- Jan 21, 2006
What happens when your car is no where near?
djk202020 said:Electric is a waste of time and money. If we are going to change to an alternative fuel it should be hydrogen. Electric comes from the burning of fossil fuels and is expensive with out many benefits. With out complete government regulation a switch will never be made. Once consumers start to adopt alternate energy the price of oil will fall through the floor because there will be no demand which will push people back into SUV and trucks. It is already happening.
The problem with Ford and GM is the fact that they have spread themselves too far. This is especially true for Ford. Just because you are good in one segment of the market doesn’t mean you can be good in all of them. The second problem is that product mix sucks Ford has 17 different cars for 2007 how many SUV crossover vehicles can you have? Consumers get tired of searching through that ****. Ford should concentrate on making fewer vehicles better rather than many vehicles that are not so good.( of course everyone I know who owns a Ford has close to or over 100,000 miles engines last forever if you take care of them) Looks and styling SUCK HELLO you see what the competition is selling yet you keep rolling out the same lack luster looking cars year after year.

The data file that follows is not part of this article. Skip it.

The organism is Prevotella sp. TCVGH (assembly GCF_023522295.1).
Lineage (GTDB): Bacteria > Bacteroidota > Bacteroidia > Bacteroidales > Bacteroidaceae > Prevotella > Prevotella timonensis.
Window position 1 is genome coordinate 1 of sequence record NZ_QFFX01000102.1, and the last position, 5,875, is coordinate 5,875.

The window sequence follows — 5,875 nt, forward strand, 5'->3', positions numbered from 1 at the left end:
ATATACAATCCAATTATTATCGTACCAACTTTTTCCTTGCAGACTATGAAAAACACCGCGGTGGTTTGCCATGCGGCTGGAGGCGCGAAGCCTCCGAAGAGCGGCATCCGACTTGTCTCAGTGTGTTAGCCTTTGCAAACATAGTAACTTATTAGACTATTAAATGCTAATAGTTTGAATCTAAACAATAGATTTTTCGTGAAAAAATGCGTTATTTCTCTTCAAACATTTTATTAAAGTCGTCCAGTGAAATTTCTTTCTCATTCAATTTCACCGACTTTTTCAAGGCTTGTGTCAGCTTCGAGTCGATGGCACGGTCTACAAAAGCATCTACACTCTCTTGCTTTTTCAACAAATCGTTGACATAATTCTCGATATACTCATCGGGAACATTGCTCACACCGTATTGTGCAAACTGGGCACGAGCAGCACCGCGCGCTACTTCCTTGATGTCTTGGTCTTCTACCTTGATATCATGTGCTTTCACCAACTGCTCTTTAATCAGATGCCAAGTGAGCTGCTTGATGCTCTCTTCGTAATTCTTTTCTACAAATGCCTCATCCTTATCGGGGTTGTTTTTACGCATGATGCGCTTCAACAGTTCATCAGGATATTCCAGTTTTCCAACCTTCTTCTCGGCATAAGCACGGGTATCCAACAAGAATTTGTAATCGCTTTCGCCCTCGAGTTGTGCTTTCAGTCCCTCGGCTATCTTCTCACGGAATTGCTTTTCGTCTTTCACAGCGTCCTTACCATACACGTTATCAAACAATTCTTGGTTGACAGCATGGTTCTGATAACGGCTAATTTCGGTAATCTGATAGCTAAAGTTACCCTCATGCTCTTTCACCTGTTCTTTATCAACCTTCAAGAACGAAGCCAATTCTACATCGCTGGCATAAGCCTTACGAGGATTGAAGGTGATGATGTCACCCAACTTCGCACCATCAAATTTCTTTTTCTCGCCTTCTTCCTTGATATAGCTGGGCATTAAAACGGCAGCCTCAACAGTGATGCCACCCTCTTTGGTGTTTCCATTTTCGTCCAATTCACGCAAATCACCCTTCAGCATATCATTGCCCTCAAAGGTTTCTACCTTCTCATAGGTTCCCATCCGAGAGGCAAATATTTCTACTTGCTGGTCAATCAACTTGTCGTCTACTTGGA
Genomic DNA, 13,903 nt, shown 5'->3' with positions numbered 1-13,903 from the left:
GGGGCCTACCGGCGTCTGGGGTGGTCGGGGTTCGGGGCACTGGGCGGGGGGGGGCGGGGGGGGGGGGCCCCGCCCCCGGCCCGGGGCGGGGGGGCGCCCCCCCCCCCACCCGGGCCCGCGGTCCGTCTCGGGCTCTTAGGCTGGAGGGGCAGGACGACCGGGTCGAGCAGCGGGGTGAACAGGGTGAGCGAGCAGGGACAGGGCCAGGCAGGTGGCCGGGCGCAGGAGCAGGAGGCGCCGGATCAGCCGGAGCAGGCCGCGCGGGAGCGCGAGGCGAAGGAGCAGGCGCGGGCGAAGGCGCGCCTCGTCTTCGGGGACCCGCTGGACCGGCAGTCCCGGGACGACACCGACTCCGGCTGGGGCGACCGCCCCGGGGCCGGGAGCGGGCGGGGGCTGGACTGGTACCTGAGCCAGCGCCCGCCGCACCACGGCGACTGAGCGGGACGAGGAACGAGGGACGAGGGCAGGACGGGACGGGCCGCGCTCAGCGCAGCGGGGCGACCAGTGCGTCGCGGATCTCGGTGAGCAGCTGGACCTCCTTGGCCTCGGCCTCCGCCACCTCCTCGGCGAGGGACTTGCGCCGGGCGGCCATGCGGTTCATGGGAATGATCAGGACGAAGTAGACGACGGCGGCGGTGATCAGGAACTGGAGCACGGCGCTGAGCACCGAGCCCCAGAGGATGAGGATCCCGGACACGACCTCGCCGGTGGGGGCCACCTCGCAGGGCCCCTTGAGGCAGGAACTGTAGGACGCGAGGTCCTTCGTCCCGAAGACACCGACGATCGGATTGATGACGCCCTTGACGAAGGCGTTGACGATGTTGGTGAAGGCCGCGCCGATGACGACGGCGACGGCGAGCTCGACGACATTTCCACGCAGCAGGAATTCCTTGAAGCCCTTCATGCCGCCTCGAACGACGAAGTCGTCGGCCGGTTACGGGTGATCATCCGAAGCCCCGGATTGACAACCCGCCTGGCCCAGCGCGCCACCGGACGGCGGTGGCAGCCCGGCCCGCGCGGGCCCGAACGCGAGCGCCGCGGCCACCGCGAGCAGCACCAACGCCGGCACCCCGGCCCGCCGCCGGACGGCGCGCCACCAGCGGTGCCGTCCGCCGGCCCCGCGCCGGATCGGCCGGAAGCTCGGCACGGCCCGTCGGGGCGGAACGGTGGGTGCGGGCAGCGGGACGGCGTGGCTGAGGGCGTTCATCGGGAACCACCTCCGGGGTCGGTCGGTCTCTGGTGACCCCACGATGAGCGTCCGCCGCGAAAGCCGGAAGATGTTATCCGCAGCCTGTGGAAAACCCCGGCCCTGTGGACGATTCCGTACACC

GM did do a good job bringing Cadillac back from the dead and look how they did it; repositioned the image of the brand. This is no longer an old person car but rather a sporty luxury performance brand.
Its frustrating to see some drowning and they refuse to take the life saver. The market has changed the American Revolution campaign that GM is using for Chevy might hit a certain segment but consumers are more aware of the world now American car manufactures will have to start using other tactics instead of straight muscle and American appeal. The brands will survive but they are going to have to produce a smaller number of cars and have less of a market share.
"You can have it in any color as long as it's black"~ Ford
The bottom line is if you are the only comapny in the market you can produce whatever you want and it will sell. Ford still hasnt realized that their is competition now and the consumer's voice should be heard.
I am highly skeptical of the so-called hydrogen economy. Hydrogen is expensive to produce, dificult to transport, and has low energy density. It seems to me that the most practical thing to do is radically reduce the weight of cars to a thousand pounds or less using plastics and composites then use very small combustion engines or electric motors. It is extremely inefficient for people to drive a four thousand pound vehicle a few miles to pick up thirty pounds of groceries.djk202020 said:I had to do a semester long report on hydrogen, electic and methane. Hydrogen just looks like the best bet for the future imho.